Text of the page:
Rawah Wilderness Cutthroat Lakes Professional Guide
Detailed Trail Description from our Guidebook
"All the following cutthroat lakes are very high-altitude waters and tend to be covered with ice until July during normal-snow years. Weather at these altitudes can change very rapidly, and lightning presents a very real danger, especially to someone holding a graphite rod. Many of the lakes can only be reached by strenuous hiking. Take warm clothes, a first-aid kit, and food. Know your level of fitness, and time your fishing so you can reach your base camp or car before dark.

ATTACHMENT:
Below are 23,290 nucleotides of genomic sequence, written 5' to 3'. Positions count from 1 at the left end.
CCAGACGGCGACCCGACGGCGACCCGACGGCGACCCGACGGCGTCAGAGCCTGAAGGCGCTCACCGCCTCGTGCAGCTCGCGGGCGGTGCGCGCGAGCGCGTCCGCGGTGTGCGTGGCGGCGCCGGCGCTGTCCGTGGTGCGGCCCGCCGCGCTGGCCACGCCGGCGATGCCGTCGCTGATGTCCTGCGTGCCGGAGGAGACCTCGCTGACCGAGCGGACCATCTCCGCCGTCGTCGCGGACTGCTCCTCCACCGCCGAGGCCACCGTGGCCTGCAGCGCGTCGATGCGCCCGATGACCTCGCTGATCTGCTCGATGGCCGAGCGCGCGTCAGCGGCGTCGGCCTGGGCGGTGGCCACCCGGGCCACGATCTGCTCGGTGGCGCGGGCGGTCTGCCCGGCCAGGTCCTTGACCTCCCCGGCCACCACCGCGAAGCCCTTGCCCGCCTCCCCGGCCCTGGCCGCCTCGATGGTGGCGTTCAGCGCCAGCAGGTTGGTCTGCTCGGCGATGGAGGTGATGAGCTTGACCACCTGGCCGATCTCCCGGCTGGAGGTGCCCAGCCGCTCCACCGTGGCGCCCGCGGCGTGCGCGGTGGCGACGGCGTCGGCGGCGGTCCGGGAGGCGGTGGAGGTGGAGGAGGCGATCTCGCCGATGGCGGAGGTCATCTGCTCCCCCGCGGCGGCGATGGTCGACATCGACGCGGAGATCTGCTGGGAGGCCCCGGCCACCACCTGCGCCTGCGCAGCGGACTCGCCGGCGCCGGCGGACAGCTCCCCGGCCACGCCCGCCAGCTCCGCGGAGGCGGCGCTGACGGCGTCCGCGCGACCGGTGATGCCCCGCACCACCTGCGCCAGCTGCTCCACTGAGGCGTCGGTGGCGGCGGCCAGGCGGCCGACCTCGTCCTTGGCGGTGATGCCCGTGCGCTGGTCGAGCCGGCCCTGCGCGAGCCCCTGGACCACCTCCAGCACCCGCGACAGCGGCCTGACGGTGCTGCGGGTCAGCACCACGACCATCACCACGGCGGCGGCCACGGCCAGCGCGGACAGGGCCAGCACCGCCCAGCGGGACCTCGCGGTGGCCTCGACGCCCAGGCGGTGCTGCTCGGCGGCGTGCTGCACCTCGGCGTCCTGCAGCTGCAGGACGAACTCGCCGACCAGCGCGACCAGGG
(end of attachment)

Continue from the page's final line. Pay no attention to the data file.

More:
These lakes are stocked every other year with cutthroat fry and fingerlings for recreational fishing because, due to their altitude and coldness, they cannot support natural reproduction. Nevertheless, these waters are capable of growing cutthroat trout to fairly large sizes, some reported up to 18 inches. Standard attractor dry-fly patterns like a Royal Wulff, Adams, Elk Hair Caddis, or red Humpy work well on a fly rod or behind a bubble on a spinning outfit. Cast to fish cruising the lake’s perimeter, let the fly sit for a few seconds, then retrieve it slowly. If there’s no surface activity, cast a weighted natural nymph like a bead-head Hare’s Ear, let it sink a little, then reel it in with short, slow retrievals to attract one of the big cutthroat."